Database of luminescent Minerals


Chemical Formula: C

Familly: Native elements

Status: IMA-GP

Crystal System: Isometric

Mineral for Display: Yes


UV Type Main color Intensity Observation Frequency
Long Waves (365nm):      Blue StrongOften
Other colors LW:                                                  
Bluish White , Yellowish White , Pinkish White , Pale Yellow , Yellow , Dark Orange /Tawn , Red , Green , Greenish white , Yellowish ,

Daylight Picture

Diamant, Congo;
Photo et col. G. Barmarin

Long Waves Picture (365nm)

Diamant UVLW (superbright 2000), Congo;
Photo et col. G. Barmarin


Galerie de photos:


     To the gallery (14 images in the gallery)

Phosphorescence (in the common meaning of the term) seen by naked eye:

UV Type Color Intensity Observation Frequency
Long Wave (365nm): Bluish White StrongOften
Short Waves (254 nm): Red StrongVery rarely

Thermoluminescence: Yes


Probably the earliest phosphorescent mineral known after exposition to the sunlight.

In 1663, Robert Boyle first noted the triboluminescence of diamond when broken.

Mrs Kunz wife of the well known mineralogist possessed a prodigious diamond  that was phosphorescent in the dark for some minutes after just being exposed to a small pocket electric lamp.

Kunz in 1895 attributed the fluorescence and phosphorescence that is shown by some diamonds to the presence of a hypothetical hydrocarbon, for which  e gave the name ' tiffanyite '.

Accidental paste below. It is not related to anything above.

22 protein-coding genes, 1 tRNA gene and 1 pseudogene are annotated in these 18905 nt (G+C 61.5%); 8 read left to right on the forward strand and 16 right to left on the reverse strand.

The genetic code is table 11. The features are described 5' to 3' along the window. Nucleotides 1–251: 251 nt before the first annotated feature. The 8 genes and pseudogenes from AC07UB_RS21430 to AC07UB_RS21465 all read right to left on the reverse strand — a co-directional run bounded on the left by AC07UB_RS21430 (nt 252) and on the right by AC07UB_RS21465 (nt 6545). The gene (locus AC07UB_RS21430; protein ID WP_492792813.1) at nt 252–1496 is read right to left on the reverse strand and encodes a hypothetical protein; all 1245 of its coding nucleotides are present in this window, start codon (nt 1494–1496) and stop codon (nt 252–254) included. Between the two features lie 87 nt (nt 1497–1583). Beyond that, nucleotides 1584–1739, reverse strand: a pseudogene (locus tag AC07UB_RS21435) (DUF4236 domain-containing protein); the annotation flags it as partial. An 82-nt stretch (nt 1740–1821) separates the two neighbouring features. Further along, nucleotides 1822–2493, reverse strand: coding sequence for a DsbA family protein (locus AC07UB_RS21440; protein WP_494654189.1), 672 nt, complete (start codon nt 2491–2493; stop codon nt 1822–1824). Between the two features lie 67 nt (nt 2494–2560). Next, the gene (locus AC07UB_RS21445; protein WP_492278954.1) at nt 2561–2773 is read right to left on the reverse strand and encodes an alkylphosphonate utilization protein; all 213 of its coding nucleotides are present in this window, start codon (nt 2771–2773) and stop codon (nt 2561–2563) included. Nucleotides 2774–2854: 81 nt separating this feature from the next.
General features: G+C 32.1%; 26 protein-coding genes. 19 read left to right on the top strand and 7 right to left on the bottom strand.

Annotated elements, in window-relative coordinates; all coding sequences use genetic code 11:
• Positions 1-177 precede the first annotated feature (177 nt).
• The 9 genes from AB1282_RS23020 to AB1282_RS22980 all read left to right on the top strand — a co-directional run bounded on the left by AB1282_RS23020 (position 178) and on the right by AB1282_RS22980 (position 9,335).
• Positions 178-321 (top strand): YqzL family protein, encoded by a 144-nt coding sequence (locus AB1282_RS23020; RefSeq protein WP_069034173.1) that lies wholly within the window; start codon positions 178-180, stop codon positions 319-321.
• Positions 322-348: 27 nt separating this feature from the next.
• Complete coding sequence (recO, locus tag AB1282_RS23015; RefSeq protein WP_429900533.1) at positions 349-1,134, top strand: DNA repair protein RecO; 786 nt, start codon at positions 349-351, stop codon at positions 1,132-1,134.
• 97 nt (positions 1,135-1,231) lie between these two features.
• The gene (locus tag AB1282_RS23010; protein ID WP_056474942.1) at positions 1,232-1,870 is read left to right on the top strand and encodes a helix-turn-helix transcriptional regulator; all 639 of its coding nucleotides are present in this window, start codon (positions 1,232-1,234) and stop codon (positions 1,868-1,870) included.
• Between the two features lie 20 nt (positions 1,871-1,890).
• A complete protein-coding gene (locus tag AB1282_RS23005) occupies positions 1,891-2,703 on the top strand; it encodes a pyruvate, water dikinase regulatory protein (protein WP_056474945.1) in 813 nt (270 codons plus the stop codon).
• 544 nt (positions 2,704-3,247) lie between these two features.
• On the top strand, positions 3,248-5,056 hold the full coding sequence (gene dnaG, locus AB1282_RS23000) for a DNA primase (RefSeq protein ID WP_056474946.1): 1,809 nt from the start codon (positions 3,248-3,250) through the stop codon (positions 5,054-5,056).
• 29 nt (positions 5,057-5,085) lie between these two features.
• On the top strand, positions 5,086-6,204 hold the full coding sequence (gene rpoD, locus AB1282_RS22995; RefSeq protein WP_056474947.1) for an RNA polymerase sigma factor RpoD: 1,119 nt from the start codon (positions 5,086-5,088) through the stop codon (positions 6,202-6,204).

About One diamond upon four is luminescent.

Main Activator(s) and spectrum:

Most Common Activator: N (Nitrogen)

Other activators:            B (Boron) ,

Peaks in the spectrum (nm):

N3 center: 442, 507 nm
H3 center: 520nm 
A-band center: 452nm
N3 center: 415, 428, 439, 452, 731nm

Spectrum: Michael Gaft, Petah Tikva, Israel. Plot: Institute of Mineralogy, University of Vienna, Austria, with permission of the authors.


  To the spectrum gallery (12 spectra in the gallery)

Comments on activators and spectra:

Luminescence of diamond is related to various defects in its structure, almost always related to N (Nitrogen) atoms (The atomic radius of C and N are nearly equal to 0.77 angströms).

Remarkable luminescence/phosphorescence of some blue diamonds such as "Hope" and "Blue Moon";

Best Locality for luminescence(*):

(*)Data are not exhaustive and are limited to the most important localities for fluorescence

Bibliographical Reference for luminescence:

Luminescence Reference on internet:

Mineralogical Reference on internet:

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Note: While all due attention has been paid to the implementation of the database, it may contain errors and/or accidental omissions. By nature, the database will always be incomplete because science always evolves according to new analysis.
A request providing no result means only that no such reference exists in the database, but it does not mean that what you are looking for does not exist, just not to our knowledge. If you think you have found an error or omission, please let us know via the contact page being sure to cite the source of information.


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